This Slate article on honey and veganism makes some good points: most notably about the inconsistency between refusing honey on ethical grounds and accepting fruit that is pollinated by domesticated bees. Not eating anything that requires bee labour for production rules out “almonds, avocados, broccoli, canola, cherries, cucumbers, lettuce, peaches, pears, plums, sunflowers, and tomatoes.” In theory, one might be able to find some of these things grown only with the assistance of naturally occurring pollinators, but I doubt it is something most honey-shunning vegans have even considered.
My personal position, as described before, is that there is no fundamental problem with using animals for food. The problems arise when it is done in an environmentally unsustainable, unhygienic, or morally unacceptable way. The latter condition means that, when animals above a certain threshold of sentience are involved, they cannot be treated in a way fundamentally contrary to their nature. In the case of bees, I would argue that they fall below the sentience threshold. While it is impossible to determine, at this time, whether they are capable of experiencing suffering, forming complex thoughts, and so forth, it seems plausible to conclude that they generally cannot, and are thus more on par with protozoans, plants, and fungi than with complex animals. I don’t claim that this moral code is entirely comprehensive or internally consistent, but it presently strikes an acceptable balance between my level of concern and the amount of time I am willing to spend pondering such questions and taking actions required in order to not contravene them.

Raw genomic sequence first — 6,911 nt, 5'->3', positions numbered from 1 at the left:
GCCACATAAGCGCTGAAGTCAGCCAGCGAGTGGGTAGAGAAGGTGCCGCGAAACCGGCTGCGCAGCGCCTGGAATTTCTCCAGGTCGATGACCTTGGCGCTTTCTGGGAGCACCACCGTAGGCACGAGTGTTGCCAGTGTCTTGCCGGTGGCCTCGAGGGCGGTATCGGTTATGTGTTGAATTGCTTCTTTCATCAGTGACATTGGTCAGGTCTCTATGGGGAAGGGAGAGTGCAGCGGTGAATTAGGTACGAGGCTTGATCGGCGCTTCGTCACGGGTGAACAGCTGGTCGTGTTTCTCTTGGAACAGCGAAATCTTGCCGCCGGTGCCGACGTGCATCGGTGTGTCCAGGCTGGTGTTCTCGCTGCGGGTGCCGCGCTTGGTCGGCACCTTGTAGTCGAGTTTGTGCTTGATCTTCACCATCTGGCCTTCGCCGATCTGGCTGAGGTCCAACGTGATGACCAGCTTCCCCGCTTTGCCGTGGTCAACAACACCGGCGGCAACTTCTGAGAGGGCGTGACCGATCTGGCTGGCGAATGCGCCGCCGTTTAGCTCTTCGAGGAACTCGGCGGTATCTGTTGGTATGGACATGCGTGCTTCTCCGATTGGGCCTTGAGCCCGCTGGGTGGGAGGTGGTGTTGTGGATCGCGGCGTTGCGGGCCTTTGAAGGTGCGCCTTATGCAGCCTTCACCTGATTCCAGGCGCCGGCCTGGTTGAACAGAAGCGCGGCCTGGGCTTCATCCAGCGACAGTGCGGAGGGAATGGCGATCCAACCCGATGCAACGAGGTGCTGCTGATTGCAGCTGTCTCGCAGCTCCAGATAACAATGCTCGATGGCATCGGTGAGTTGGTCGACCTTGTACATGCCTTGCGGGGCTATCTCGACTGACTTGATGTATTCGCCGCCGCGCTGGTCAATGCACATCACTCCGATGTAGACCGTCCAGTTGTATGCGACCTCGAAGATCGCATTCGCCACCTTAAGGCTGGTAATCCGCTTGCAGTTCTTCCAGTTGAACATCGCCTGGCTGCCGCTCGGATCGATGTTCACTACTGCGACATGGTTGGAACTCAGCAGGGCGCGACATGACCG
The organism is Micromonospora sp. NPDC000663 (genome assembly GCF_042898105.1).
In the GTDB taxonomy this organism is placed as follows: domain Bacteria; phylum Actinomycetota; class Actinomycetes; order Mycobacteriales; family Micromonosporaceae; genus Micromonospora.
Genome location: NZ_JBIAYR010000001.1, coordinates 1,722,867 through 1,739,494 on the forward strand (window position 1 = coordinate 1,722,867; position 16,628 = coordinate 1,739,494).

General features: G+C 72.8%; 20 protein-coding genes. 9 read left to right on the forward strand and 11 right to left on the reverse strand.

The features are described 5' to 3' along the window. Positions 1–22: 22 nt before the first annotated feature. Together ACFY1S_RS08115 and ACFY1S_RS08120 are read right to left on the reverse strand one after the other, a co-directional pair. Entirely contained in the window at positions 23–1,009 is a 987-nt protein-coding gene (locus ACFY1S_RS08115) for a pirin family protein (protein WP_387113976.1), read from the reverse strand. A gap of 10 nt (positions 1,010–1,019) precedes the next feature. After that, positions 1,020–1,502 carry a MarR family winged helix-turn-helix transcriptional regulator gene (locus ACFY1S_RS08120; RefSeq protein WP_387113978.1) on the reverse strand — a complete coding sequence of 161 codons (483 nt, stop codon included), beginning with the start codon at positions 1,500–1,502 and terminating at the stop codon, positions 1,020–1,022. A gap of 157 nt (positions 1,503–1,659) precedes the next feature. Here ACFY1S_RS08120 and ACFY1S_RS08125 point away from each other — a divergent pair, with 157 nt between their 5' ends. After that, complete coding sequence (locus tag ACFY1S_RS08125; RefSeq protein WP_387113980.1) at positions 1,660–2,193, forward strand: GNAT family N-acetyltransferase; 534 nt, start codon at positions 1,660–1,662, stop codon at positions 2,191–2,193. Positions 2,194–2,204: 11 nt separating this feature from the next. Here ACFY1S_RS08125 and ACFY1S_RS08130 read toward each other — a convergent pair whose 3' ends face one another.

In addition to honey, I generally disagree with the vegan objection to wool. There doesn’t seem to be any fundamental cruelty or desecration involved in the shearing of sheep, though I should probably investigate the conditions in which sheep used for wool production are raised and live.
More on food, ethics, and the environment:
- Manifestos on the Future of Food & Seed
- In Defense of Food
- Meat, methane, and global warming
- Meat eating and ignorance
- E. Coli and the acid rumen
- Meat and antibiotics
- Diseases and factory farming
There are many more, but that list should get the curious reader started.